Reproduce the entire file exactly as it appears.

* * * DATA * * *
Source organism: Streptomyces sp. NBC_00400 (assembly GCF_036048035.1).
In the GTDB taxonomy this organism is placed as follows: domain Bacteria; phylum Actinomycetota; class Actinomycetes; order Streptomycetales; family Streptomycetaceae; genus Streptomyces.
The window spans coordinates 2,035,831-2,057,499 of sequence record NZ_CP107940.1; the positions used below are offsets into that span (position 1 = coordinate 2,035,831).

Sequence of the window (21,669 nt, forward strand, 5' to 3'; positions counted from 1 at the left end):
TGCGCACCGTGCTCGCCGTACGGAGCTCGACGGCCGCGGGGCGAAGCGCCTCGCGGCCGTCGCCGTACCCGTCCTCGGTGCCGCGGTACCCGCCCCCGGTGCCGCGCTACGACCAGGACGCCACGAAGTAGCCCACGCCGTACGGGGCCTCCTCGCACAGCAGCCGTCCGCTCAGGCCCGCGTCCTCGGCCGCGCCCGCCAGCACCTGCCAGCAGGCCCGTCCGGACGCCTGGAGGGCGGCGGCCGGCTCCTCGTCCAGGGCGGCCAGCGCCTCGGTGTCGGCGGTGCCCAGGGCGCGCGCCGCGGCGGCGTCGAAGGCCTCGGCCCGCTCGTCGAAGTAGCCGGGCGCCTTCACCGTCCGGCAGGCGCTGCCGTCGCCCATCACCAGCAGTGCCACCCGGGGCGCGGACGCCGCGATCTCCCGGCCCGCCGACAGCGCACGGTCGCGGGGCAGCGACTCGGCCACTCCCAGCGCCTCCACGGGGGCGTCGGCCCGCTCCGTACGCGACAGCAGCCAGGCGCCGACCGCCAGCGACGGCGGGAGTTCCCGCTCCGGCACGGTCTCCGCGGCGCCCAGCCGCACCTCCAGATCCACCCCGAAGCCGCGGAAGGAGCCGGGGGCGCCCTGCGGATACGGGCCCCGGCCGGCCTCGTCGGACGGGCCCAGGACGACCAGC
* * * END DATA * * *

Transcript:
Source organism: Streptomyces sp. NBC_00400 (assembly GCF_036048035.1).
In the GTDB taxonomy this organism is placed as follows: domain Bacteria; phylum Actinomycetota; class Actinomycetes; order Streptomycetales; family Streptomycetaceae; genus Streptomyces.
The window spans coordinates 2,035,831-2,057,499 of sequence record NZ_CP107940.1; the positions used below are offsets into that span (position 1 = coordinate 2,035,831).

Sequence of the window (21,669 nt, forward strand, 5' to 3'; positions counted from 1 at the left end):
TGCGCACCGTGCTCGCCGTACGGAGCTCGACGGCCGCGGGGCGAAGCGCCTCGCGGCCGTCGCCGTACCCGTCCTCGGTGCCGCGGTACCCGCCCCCGGTGCCGCGCTACGACCAGGACGCCACGAAGTAGCCCACGCCGTACGGGGCCTCCTCGCACAGCAGCCGTCCGCTCAGGCCCGCGTCCTCGGCCGCGCCCGCCAGCACCTGCCAGCAGGCCCGTCCGGACGCCTGGAGGGCGGCGGCCGGCTCCTCGTCCAGGGCGGCCAGCGCCTCGGTGTCGGCGGTGCCCAGGGCGCGCGCCGCGGCGGCGTCGAAGGCCTCGGCCCGCTCGTCGAAGTAGCCGGGCGCCTTCACCGTCCGGCAGGCGCTGCCGTCGCCCATCACCAGCAGTGCCACCCGGGGCGCGGACGCCGCGATCTCCCGGCCCGCCGACAGCGCACGGTCGCGGGGCAGCGACTCGGCCACTCCCAGCGCCTCCACGGGGGCGTCGGCCCGCTCCGTACGCGACAGCAGCCAGGCGCCGACCGCCAGCGACGGCGGGAGTTCCCGCTCCGGCACGGTCTCCGCGGCGCCCAGCCGCACCTCCAGATCCACCCCGAAGCCGCGGAAGGAGCCGGGGGCGCCCTGCGGATACGGGCCCCGGCCGGCCTCGTCGGACGGGCCCAGGACGACCAGC